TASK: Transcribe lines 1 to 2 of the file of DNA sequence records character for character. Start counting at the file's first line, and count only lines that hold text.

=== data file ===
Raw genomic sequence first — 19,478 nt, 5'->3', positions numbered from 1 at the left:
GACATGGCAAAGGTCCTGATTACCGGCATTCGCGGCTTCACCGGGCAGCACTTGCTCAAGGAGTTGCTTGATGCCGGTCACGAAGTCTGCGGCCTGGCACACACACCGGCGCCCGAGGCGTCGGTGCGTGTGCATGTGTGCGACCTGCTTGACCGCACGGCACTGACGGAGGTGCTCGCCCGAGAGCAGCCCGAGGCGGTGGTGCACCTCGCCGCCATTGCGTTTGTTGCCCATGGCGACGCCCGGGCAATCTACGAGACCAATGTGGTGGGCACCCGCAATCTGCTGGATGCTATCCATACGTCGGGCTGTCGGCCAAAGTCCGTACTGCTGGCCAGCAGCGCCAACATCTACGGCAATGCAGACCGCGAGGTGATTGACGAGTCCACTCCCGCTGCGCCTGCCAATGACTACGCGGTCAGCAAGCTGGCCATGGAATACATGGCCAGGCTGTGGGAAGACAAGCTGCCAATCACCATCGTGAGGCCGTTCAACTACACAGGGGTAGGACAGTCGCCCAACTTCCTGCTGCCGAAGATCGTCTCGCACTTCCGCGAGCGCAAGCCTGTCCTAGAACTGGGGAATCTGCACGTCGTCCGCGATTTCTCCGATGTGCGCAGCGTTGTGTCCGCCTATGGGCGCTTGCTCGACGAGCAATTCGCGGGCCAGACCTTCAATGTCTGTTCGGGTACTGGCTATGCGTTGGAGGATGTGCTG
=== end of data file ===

Raw genomic sequence first — 19,478 nt, 5'->3', positions numbered from 1 at the left:
GACATGGCAAAGGTCCTGATTACCGGCATTCGCGGCTTCACCGGGCAGCACTTGCTCAAGGAGTTGCTTGATGCCGGTCACGAAGTCTGCGGCCTGGCACACACACCGGCGCCCGAGGCGTCGGTGCGTGTGCATGTGTGCGACCTGCTTGACCGCACGGCACTGACGGAGGTGCTCGCCCGAGAGCAGCCCGAGGCGGTGGTGCACCTCGCCGCCATTGCGTTTGTTGCCCATGGCGACGCCCGGGCAATCTACGAGACCAATGTGGTGGGCACCCGCAATCTGCTGGATGCTATCCATACGTCGGGCTGTCGGCCAAAGTCCGTACTGCTGGCCAGCAGCGCCAACATCTACGGCAATGCAGACCGCGAGGTGATTGACGAGTCCACTCCCGCTGCGCCTGCCAATGACTACGCGGTCAGCAAGCTGGCCATGGAATACATGGCCAGGCTGTGGGAAGACAAGCTGCCAATCACCATCGTGAGGCCGTTCAACTACACAGGGGTAGGACAGTCGCCCAACTTCCTGCTGCCGAAGATCGTCTCGCACTTCCGCGAGCGCAAGCCTGTCCTAGAACTGGGGAATCTGCACGTCGTCCGCGATTTCTCCGATGTGCGCAGCGTTGTGTCCGCCTATGGGCGCTTGCTCGACGAGCAATTCGCGGGCCAGACCTTCAATGTCTGTTCGGGTACTGGCTATGCGTTGGAGGATGTGCTG